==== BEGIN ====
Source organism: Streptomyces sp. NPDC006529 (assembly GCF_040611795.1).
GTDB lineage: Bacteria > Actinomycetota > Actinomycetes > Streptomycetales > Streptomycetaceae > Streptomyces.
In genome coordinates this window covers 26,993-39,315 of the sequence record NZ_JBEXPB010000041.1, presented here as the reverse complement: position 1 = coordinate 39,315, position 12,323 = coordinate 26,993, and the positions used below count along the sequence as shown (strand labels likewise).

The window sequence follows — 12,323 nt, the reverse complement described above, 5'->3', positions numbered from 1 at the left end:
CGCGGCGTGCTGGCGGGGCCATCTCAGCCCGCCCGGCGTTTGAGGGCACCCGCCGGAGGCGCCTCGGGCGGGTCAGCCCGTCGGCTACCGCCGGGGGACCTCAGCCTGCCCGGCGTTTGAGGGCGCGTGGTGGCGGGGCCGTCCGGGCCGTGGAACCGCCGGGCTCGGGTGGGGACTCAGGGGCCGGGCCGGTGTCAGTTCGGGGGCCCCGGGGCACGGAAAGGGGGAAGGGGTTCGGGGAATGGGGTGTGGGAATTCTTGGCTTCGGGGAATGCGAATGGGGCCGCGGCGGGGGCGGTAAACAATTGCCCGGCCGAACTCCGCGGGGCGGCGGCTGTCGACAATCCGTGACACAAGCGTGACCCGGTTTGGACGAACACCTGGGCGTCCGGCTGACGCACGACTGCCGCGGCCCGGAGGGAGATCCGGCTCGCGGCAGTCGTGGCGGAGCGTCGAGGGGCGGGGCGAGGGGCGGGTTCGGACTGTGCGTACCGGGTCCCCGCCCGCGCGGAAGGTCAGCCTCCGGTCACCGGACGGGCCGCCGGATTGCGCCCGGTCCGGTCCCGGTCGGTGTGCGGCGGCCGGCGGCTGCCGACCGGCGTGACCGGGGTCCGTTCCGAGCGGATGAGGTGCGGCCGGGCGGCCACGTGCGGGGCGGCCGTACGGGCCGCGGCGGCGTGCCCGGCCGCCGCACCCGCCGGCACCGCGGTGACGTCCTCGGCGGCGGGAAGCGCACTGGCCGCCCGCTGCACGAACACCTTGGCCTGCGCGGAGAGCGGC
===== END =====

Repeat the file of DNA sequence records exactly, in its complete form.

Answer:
Source organism: Streptomyces sp. NPDC006529 (assembly GCF_040611795.1).
GTDB lineage: Bacteria > Actinomycetota > Actinomycetes > Streptomycetales > Streptomycetaceae > Streptomyces.
In genome coordinates this window covers 26,993-39,315 of the sequence record NZ_JBEXPB010000041.1, presented here as the reverse complement: position 1 = coordinate 39,315, position 12,323 = coordinate 26,993, and the positions used below count along the sequence as shown (strand labels likewise).

The window sequence follows — 12,323 nt, the reverse complement described above, 5'->3', positions numbered from 1 at the left end:
CGCGGCGTGCTGGCGGGGCCATCTCAGCCCGCCCGGCGTTTGAGGGCACCCGCCGGAGGCGCCTCGGGCGGGTCAGCCCGTCGGCTACCGCCGGGGGACCTCAGCCTGCCCGGCGTTTGAGGGCGCGTGGTGGCGGGGCCGTCCGGGCCGTGGAACCGCCGGGCTCGGGTGGGGACTCAGGGGCCGGGCCGGTGTCAGTTCGGGGGCCCCGGGGCACGGAAAGGGGGAAGGGGTTCGGGGAATGGGGTGTGGGAATTCTTGGCTTCGGGGAATGCGAATGGGGCCGCGGCGGGGGCGGTAAACAATTGCCCGGCCGAACTCCGCGGGGCGGCGGCTGTCGACAATCCGTGACACAAGCGTGACCCGGTTTGGACGAACACCTGGGCGTCCGGCTGACGCACGACTGCCGCGGCCCGGAGGGAGATCCGGCTCGCGGCAGTCGTGGCGGAGCGTCGAGGGGCGGGGCGAGGGGCGGGTTCGGACTGTGCGTACCGGGTCCCCGCCCGCGCGGAAGGTCAGCCTCCGGTCACCGGACGGGCCGCCGGATTGCGCCCGGTCCGGTCCCGGTCGGTGTGCGGCGGCCGGCGGCTGCCGACCGGCGTGACCGGGGTCCGTTCCGAGCGGATGAGGTGCGGCCGGGCGGCCACGTGCGGGGCGGCCGTACGGGCCGCGGCGGCGTGCCCGGCCGCCGCACCCGCCGGCACCGCGGTGACGTCCTCGGCGGCGGGAAGCGCACTGGCCGCCCGCTGCACGAACACCTTGGCCTGCGCGGAGAGCGGC